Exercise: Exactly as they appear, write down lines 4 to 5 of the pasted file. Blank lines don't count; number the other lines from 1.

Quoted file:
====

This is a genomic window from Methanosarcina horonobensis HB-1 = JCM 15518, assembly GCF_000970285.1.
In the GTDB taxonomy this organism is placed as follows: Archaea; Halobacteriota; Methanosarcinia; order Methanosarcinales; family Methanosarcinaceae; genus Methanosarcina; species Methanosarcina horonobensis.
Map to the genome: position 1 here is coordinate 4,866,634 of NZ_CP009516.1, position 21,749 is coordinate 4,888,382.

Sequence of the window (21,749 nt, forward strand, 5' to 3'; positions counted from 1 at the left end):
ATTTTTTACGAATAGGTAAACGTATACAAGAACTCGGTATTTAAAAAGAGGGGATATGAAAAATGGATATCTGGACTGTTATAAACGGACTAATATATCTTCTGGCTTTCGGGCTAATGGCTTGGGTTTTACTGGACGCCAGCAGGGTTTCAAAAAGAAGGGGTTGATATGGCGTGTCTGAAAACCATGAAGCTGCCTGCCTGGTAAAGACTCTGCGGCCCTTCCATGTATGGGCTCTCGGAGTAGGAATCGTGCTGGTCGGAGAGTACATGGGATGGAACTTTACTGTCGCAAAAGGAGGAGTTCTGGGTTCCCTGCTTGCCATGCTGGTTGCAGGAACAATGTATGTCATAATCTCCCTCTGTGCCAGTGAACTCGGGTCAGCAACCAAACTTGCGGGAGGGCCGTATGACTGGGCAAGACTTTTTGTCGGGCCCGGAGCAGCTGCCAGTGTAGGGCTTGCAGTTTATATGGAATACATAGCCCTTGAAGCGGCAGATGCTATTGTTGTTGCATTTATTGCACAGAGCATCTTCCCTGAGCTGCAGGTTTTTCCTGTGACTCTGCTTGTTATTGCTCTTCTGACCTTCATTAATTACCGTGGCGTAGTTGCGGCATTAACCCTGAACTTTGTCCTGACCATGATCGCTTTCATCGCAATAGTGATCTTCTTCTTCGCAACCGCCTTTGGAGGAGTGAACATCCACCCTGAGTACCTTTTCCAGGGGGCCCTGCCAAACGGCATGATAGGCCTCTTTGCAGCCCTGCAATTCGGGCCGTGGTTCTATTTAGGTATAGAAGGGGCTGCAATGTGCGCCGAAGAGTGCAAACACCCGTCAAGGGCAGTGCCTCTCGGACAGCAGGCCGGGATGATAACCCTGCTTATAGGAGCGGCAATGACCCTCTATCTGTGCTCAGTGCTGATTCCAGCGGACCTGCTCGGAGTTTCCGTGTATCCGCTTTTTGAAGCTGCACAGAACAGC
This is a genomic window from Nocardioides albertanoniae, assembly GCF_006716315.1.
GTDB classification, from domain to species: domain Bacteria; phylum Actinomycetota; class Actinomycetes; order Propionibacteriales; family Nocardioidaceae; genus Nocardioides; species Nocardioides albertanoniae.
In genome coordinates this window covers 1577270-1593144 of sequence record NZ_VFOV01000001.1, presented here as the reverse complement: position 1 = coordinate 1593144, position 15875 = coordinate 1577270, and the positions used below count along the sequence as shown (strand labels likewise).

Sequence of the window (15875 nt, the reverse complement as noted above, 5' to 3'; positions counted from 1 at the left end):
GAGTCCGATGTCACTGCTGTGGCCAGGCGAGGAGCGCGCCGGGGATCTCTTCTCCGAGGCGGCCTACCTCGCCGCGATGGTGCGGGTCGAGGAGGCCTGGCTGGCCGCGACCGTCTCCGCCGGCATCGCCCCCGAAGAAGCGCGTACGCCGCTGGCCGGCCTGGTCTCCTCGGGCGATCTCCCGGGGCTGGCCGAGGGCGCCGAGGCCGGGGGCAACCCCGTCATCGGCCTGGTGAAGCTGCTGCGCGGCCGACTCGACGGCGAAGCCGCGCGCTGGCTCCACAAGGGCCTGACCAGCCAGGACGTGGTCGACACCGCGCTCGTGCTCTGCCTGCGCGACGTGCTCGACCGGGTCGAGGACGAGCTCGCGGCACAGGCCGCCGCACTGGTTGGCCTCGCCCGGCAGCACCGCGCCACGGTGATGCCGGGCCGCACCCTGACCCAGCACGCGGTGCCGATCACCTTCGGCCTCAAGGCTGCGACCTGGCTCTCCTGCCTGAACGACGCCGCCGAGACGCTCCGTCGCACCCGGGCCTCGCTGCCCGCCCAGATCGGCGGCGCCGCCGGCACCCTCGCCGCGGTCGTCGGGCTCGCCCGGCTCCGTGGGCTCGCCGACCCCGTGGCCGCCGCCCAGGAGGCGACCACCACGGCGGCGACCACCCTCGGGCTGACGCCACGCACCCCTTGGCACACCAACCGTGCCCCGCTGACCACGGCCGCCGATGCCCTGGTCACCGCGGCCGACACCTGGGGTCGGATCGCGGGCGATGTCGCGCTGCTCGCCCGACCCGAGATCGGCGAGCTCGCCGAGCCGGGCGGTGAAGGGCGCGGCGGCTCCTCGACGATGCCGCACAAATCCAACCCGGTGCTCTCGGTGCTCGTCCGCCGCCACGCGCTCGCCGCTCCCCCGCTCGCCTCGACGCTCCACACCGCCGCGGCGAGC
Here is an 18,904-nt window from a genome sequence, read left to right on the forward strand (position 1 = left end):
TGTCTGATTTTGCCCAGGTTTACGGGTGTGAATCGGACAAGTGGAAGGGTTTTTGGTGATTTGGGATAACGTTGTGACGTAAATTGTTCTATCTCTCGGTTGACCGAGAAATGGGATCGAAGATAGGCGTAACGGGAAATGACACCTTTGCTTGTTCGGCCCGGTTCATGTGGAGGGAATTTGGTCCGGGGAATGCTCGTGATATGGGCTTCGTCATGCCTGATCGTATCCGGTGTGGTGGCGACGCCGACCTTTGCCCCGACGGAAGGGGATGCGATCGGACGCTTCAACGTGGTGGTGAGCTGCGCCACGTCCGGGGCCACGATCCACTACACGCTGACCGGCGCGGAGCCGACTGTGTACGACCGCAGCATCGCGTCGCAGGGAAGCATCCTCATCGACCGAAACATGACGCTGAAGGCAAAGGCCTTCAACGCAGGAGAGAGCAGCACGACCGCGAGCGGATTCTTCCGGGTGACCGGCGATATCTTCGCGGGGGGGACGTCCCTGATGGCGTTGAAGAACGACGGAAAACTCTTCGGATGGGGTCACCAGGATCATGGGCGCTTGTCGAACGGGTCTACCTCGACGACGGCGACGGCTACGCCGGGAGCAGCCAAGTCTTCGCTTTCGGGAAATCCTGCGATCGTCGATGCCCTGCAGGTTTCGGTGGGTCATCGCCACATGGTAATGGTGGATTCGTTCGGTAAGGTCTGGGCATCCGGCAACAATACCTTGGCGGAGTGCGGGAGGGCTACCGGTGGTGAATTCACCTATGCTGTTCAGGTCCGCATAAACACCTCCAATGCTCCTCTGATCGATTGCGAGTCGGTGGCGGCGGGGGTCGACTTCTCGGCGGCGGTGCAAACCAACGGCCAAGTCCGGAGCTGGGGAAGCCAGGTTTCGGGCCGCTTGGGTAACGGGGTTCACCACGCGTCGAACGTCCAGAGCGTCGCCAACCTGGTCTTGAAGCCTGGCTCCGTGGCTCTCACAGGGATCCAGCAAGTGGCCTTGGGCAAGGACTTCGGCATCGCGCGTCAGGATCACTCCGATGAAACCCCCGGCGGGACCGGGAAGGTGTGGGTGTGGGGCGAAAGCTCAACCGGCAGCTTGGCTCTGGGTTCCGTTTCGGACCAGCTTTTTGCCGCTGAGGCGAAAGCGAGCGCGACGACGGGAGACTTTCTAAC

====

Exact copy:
Sequence of the window (21,749 nt, forward strand, 5' to 3'; positions counted from 1 at the left end):
ATTTTTTACGAATAGGTAAACGTATACAAGAACTCGGTATTTAAAAAGAGGGGATATGAAAAATGGATATCTGGACTGTTATAAACGGACTAATATATCTTCTGGCTTTCGGGCTAATGGCTTGGGTTTTACTGGACGCCAGCAGGGTTTCAAAAAGAAGGGGTTGATATGGCGTGTCTGAAAACCATGAAGCTGCCTGCCTGGTAAAGACTCTGCGGCCCTTCCATGTATGGGCTCTCGGAGTAGGAATCGTGCTGGTCGGAGAGTACATGGGATGGAACTTTACTGTCGCAAAAGGAGGAGTTCTGGGTTCCCTGCTTGCCATGCTGGTTGCAGGAACAATGTATGTCATAATCTCCCTCTGTGCCAGTGAACTCGGGTCAGCAACCAAACTTGCGGGAGGGCCGTATGACTGGGCAAGACTTTTTGTCGGGCCCGGAGCAGCTGCCAGTGTAGGGCTTGCAGTTTATATGGAATACATAGCCCTTGAAGCGGCAGATGCTATTGTTGTTGCATTTATTGCACAGAGCATCTTCCCTGAGCTGCAGGTTTTTCCTGTGACTCTGCTTGTTATTGCTCTTCTGACCTTCATTAATTACCGTGGCGTAGTTGCGGCATTAACCCTGAACTTTGTCCTGACCATGATCGCTTTCATCGCAATAGTGATCTTCTTCTTCGCAACCGCCTTTGGAGGAGTGAACATCCACCCTGAGTACCTTTTCCAGGGGGCCCTGCCAAACGGCATGATAGGCCTCTTTGCAGCCCTGCAATTCGGGCCGTGGTTCTATTTAGGTATAGAAGGGGCTGCAATGTGCGCCGAAGAGTGCAAACACCCGTCAAGGGCAGTGCCTCTCGGACAGCAGGCCGGGATGATAACCCTGCTTATAGGAGCGGCAATGACCCTCTATCTGTGCTCAGTGCTGATTCCAGCGGACCTGCTCGGAGTTTCCGTGTATCCGCTTTTTGAAGCTGCACAGAACAGC